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IN RE: Jessie LUONGO, Petitioner, v. TAX APPEALS TRIBUNAL OF the STATE of New York et al., Respondents.

    Decided: May 22, 2014

Before: STEIN, J.P., McCARTHY, ROSE and EGAN Jr., JJ.Roberts & Holland, LLP, New York City (Ellen S. Brody of counsel), for petitioner. Eric T. Schneiderman, Attorney General, Albany (Kathleen M. Arnold of counsel), for Commissioner of Taxation and Finance of the State of New York, respondent.

Proceeding pursuant to CPLR article 78 (initiated in this Court pursuant to Tax Law § 2016) to review a determination of respondent Tax Appeals Tribunal, which, among other things, sustained a sales and use tax assessment imposed under Tax Law articles 28 and 29.

Petitioner was the sole shareholder of Fifth Avenue Restaurant Acquisition Corporation, which operated Tuscan Square Restaurant and Marketplace. Tuscan Square was originally owned and operated by Toscorp1 —the parent company of Tuscan Square and other restaurants—through Toscorp's subsidiary, Rock 51 PRTN Corporation, of which petitioner's husband, Giuseppe Luongo, was the chief executive officer. After Toscorp and Rock 51 filed petitions for bankruptcy, Fifth Avenue was formed for the purpose of acquiring the assets of Rock 51. On the advice of counsel, petitioner agreed to take ownership of Fifth Avenue in an attempt to preserve the family's assets, but immediately named Luongo its sole director. Luongo, in turn, named himself its president, treasurer and secretary and, thereafter, ran the day-to-day operations of the restaurant.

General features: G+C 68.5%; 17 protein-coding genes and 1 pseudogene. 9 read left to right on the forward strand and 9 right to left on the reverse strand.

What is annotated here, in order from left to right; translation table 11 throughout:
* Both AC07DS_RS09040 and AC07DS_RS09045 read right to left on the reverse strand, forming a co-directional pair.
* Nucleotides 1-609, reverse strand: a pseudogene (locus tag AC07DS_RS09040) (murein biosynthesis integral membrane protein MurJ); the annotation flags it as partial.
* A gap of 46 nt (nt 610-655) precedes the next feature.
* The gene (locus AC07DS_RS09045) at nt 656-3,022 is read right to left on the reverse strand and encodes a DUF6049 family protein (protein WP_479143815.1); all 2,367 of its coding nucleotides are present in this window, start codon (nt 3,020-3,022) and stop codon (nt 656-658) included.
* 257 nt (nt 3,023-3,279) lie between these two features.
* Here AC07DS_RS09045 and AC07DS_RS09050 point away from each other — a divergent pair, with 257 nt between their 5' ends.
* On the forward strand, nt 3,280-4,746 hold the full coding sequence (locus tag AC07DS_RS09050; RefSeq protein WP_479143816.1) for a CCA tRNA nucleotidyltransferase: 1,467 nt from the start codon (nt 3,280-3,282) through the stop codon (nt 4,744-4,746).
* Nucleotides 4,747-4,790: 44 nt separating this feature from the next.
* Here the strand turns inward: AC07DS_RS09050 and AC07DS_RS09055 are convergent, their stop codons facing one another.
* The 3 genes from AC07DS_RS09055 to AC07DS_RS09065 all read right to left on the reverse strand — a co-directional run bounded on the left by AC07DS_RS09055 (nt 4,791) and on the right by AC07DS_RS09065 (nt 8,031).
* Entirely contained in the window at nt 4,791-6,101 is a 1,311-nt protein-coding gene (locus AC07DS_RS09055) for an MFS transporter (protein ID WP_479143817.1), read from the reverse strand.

Fifth Avenue eventually filed for bankruptcy and, as part of that process, the Department of Taxation and Finance conducted a sales tax field audit of its books and records for the period March 1, 2004 though November 30, 2006. That audit revealed that Fifth Avenue had underreported gross sales on its sales tax returns and owed sales and use taxes in excess of $230,000, plus applicable penalties and interest.2 Consequently, the Department issued several notices of determination to petitioner, notifying her—as a “Responsible Person”—of the amount owed.3 After two conciliation conferences, the notices of determination were sustained.